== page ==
Biotech sees role in obesity fight

Meeting in S.F., industry experts tout engineered vegetable oils as healthier.

By Edie Lau -- Bee Science Writer

Published Monday, June 7, 2004

SAN FRANCISCO - The biotechnology industry, ever eager to answer the world's problems, climbed on the bandwagon Sunday in the battle against obesity.

It was a notable shift for an industry that, just one year ago, convened in Sacramento with governments from around the globe to highlight biotech solutions to hunger.

Speaking on the opening day of the Biotechnology Industry Association's annual convention, held this year in the Moscone Center, Monsanto Co. Executive Vice President and Chief Technology Officer Robert Fraley said the industry's interests constantly evolve.

"Science is continuously improving the quantity and quality of food production," he said.

The focus of his presentation, pitched to the media, was vegetable oils designed with fewer harmful and more healthful fatty acids. One Monsanto project in the works is a soybean engineered with a gene from a marine alga to boost the bean's production of omega-3 fatty acids, the kind of fat found naturally in salmon.

Along the same lines, Dow AgroSciences since 2000 has been selling to restaurants and other industrial users a canola oil particularly low in saturated fats and transfats, which are associated with heart disease, said David Dzisiak, an oil guru for Dow.

Dow's canola is not genetically engineered, but was produced through conventional breeding sped up with the help of biotech tools such as DNA analysis.

The use of genetic engineering is controversial, especially with food.While many biotech proponents predict consumers will welcome meals engineered to be healthier, consumer surveys by the International Food Information Council, an arm of the food industry, show decreasing enthusiasm for biotech cooking oils. In January, 40 percent of respondents said they would be interested in buying oils engineered to reduce saturated fat, down from 57 percent in 1999.

Whether offering healthier oils will make much headway against obesity is another question.

"That's trivial compared with getting people to eat less energy-dense (high-calorie) foods," Barry Popkin, a nutritionist and agricultural economist, said in a telephone interview from his office at the University of North Carolina.

Dr. David Kessler, former commissioner of the U.S. Food and Drug Administration and now dean of the University of California, San Francisco, School of Medicine, raised the same issue. An ardent spokesman against obesity, Kessler joined the session Sunday to describe obesity's toll on health and society.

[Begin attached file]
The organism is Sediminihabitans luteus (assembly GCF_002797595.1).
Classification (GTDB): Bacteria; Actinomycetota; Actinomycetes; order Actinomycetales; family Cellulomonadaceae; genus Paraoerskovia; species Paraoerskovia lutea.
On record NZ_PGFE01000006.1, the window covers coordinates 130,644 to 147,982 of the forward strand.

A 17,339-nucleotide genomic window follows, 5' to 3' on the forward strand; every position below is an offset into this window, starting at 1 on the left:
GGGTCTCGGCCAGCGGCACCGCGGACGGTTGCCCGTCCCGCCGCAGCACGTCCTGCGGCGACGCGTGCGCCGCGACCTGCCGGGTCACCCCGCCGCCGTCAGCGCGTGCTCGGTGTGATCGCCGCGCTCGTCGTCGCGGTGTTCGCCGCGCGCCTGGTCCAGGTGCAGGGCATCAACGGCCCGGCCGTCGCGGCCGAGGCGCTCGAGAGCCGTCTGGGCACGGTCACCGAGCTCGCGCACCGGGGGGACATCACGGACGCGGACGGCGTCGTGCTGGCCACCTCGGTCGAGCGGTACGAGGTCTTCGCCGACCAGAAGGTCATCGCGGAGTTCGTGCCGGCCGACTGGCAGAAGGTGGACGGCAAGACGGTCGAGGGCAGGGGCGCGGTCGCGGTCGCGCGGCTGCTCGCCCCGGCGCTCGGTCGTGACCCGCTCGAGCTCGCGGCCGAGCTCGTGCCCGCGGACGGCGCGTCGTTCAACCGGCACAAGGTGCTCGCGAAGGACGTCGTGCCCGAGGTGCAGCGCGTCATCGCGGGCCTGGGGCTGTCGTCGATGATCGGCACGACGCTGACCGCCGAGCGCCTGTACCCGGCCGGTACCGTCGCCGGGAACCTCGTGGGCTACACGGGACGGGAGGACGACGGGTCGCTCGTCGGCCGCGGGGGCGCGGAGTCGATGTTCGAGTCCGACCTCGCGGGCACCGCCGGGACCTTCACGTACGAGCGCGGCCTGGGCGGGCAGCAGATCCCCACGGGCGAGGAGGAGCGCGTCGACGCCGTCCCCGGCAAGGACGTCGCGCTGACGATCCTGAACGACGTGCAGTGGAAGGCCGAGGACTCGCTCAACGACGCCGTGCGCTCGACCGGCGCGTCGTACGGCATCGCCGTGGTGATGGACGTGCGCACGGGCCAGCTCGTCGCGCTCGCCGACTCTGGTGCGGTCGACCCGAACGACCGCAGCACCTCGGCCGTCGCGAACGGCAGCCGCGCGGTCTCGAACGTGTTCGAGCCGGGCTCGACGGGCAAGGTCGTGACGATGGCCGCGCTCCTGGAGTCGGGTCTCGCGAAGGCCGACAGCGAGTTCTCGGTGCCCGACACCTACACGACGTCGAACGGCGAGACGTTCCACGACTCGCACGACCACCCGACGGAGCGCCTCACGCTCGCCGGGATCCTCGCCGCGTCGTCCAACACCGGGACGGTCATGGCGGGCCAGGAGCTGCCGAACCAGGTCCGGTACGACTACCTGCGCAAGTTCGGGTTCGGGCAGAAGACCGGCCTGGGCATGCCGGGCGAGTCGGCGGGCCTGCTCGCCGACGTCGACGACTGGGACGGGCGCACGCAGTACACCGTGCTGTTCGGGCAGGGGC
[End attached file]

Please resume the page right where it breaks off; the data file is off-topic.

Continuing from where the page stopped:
Kessler said nothing in his prepared remarks about how biotechnology could help solve the problem. When asked by a reporter how much engineered oils could help, he looked at the men from Monsanto and Dow and asked a question of his own: "How much calories are in this stuff? Do we have the ability to cook meals with a low-calorie value? I don't know if science is ready to do that."

A brunch served to participants at the obesity presentation coincidentally confirmed his point. An appetizer of shrimp with zucchini salad and creamy pumpkin dressing was accompanied by a cantaloupe drink, followed by an entree of chicken breasts with corn pudding and papaya-avocado relish. Dessert was caramelized banana cobbler.

Nutritional analyses distributed on recipe cards to diners showed that the meal packed 1,244 calories, 39 percent from fat.

The menu, prepared by a gourmet chef with a doctorate in biochemistry, was said to be built around biotech ingredients. In reality, most of the dishes were not genetically engineered, the chef, Robert Del Grande of Café Annie in Houston, admitted in an interview afterward. "The only one I know for sure was the papayas," Del Grande said.

The hitch was that some of the featured biotech foods are experimental. Others on the market were not in season, such as sweet corn, Del Grande said. Moreover, although nearly half of the corn grown in the United States is engineered - genetically modified to manufacture its own pesticide and/or survive herbicide treatment - most of the engineered varieties are used as livestock feed or in processed foods such as cornstarch and corn syrup. For the most part, it's not what you eat off the cob.

Obesity is just the latest problem biotech businesses are trying to combat. Over the years, the industry has advertised answers to a panoply of problems, including global warming, iron deficiencies in children, air pollution from farming and heart disease.

Carol Tucker Foreman, director of the Consumer Federation of America's Food Policy Institute, has watched the industry for years. She views its promises with skepticism.

"I believe that they're coming out there to sell you on the fact that biotechnology offers great promise for obesity because that's the flavor of the month," she said by telephone from her office in Washington, D.C. "Last year, it was hunger, and this year it's obesity, and next year it will be something else."


About the Writer The Bee's Edie Lau can be reached at (916) 321-1098 or elau@sacbee.com. Staff writer Mike Lee contributed to this report.